While ABC crows about the shrinking gap between the morning news shows, which drive significant profits ( a reported $250 million for "Today"), NBC is preparing for the likely exit of its news president, Neal Shapiro, whose expected departure is linked to the erosion at "Today."
"GMA," a two-hour show, has shown only slight advertising growth over the past two years, inching up from $226 million to $290 million in 2004, according to TNS Media Intelligence. The "Today" three-hour juggernaut has commanded a much bigger lead, growing from $426 million in 2002 to $552 million in 2004. In the first two months of this year, "GMA" took in $48 million compared to $92 million for "Today." "Today" gets an estimated $70 million for a 30-second spot, while "GMA" gets $55,000 to $60,000.
That might be about to change. Harry Keeshan, exec VP-national broadcast buying at PHD, said the shifting fortunes of the two shows presents a buying opportunity for advertisers, especially since the price of buying a spot on "GMA" has traditionally been lower than for its top-rated rival.
For the week of May 16, "Today" averaged 5.66 million total viewers and 2.76 million adults 25-to-54, while "GMA" averaged 5.57 million total viewers and 2.62 million in the 25-to-54 demographic.
An analysis of Nielsen Media Research figures by Carat VP-Director of Programming Shari Anne Brill found a gap of just 49,000 viewers for the weekday shows airing May 9-13. Only 110,000 adults 25-to-54 separated the two shows; that demographic is the one media buyers value highest for news programming.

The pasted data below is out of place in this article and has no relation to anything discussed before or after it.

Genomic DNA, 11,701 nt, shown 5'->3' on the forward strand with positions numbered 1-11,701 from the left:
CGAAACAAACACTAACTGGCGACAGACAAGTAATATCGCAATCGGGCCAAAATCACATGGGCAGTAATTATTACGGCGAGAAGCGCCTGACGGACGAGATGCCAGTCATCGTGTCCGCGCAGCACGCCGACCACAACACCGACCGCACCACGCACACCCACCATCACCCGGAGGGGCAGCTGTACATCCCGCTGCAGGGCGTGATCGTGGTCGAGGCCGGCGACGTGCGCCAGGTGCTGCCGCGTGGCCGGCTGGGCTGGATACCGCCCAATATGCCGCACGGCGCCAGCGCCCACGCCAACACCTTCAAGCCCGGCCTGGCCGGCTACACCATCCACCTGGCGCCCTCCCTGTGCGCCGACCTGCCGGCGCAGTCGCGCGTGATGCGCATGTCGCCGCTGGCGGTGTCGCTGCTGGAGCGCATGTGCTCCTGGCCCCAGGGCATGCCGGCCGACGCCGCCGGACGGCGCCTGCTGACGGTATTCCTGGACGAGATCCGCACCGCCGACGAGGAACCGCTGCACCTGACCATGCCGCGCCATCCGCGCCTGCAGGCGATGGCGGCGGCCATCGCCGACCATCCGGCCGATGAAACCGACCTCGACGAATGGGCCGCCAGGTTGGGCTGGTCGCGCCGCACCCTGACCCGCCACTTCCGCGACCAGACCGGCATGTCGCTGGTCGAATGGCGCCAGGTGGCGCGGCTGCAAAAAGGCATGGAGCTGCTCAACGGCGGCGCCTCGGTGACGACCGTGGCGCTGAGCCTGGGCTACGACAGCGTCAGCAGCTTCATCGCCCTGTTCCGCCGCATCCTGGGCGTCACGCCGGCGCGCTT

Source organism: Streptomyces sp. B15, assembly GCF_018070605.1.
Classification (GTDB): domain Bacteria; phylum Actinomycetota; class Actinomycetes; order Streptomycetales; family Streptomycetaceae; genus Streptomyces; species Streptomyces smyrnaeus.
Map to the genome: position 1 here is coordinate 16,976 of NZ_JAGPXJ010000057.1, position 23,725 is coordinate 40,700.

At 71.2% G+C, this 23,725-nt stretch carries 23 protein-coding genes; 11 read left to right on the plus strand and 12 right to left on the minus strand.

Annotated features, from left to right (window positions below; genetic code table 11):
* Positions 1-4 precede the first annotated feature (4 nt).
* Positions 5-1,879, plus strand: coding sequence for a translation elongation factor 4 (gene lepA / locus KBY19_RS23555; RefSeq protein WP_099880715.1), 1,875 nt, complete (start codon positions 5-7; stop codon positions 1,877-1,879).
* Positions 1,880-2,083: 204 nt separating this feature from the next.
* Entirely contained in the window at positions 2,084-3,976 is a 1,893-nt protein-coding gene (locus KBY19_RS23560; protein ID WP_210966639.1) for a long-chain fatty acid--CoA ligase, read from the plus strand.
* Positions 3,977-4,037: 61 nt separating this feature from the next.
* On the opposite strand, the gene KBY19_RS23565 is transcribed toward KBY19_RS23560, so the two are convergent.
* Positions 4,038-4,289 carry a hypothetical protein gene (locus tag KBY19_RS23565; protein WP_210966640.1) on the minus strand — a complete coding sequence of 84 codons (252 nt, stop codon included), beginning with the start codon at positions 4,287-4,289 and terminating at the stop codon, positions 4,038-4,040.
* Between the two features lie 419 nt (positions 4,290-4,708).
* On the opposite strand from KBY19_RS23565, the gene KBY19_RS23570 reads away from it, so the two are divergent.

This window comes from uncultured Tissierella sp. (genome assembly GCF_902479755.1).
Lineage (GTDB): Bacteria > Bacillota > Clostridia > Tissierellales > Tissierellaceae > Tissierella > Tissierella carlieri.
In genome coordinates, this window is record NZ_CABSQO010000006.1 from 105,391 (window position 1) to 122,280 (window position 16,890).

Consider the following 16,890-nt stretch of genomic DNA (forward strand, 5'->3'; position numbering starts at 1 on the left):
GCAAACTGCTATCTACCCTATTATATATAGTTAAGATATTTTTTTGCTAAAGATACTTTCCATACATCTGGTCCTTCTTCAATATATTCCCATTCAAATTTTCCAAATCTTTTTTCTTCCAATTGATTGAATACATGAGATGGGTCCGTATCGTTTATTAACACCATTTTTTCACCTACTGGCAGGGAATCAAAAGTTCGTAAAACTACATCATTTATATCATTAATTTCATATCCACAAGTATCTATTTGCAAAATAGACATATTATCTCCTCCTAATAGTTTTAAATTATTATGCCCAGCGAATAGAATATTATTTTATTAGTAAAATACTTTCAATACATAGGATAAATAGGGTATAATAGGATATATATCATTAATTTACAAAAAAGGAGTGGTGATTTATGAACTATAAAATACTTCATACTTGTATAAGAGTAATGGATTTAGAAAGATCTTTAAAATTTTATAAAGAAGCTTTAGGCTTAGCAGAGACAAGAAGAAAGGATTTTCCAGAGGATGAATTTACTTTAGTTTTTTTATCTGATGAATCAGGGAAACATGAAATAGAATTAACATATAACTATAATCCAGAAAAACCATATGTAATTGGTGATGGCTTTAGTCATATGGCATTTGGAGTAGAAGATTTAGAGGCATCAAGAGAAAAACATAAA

THE THIRD HOUR
Ms. Brill noted that season-to-date "Today" remains in the No. 1 position, with a 594,000 lead over "GMA" in total viewers and 526,000 more adults 25-to-54.
The fierce fight to own the morning is largely about grabbing growth. According to the Broadcast Cable Financial Management Association, which tracks ad revenue at the top three networks, ad revenue in the morning day part was up 12% in the first quarter to $226 million. The only other segment to grow faster was the evening news, up 12.4% to $145 million. Both segments are overseen by the networks' news divisions.
"Today" began losing ground in 2004 after it added a third hour of programming, according to a "State of the News Media" study by the Project for Excellence in Journalism. "GMA" growth spurts also coincided with a rise in prime-time ratings at ABC.
Jeff Zucker, president of NBC Universal TV Group, shuffled management in a bid to rejuvenate the show. Phil Griffin, VP-prime time at cable sibling MSNBC, joined as senior VP at NBC News in charge of "Today," while Jim Bell, a former Olympics producer, joined as executive producer, replacing Tom Touchet. Colleen Halpin was named senior broadcast producer in mid-May, from executive supervising producer of "The Jane Pauley show."
ZUCKER RUNNING THE SHOW
"Jeff Zucker is running it. He is more involved than an executive of his level should be," said a former "Today" executive.
"GMA" has taken advantage of ABC's stronger prime-time lineup. Last week, on the morning following the season finale of the popular series "Lost," "GMA" aired an extra scene that had to be cut from the episode.
NBC's prime-time fortunes, on the other hand, suffered this season after years of dominance.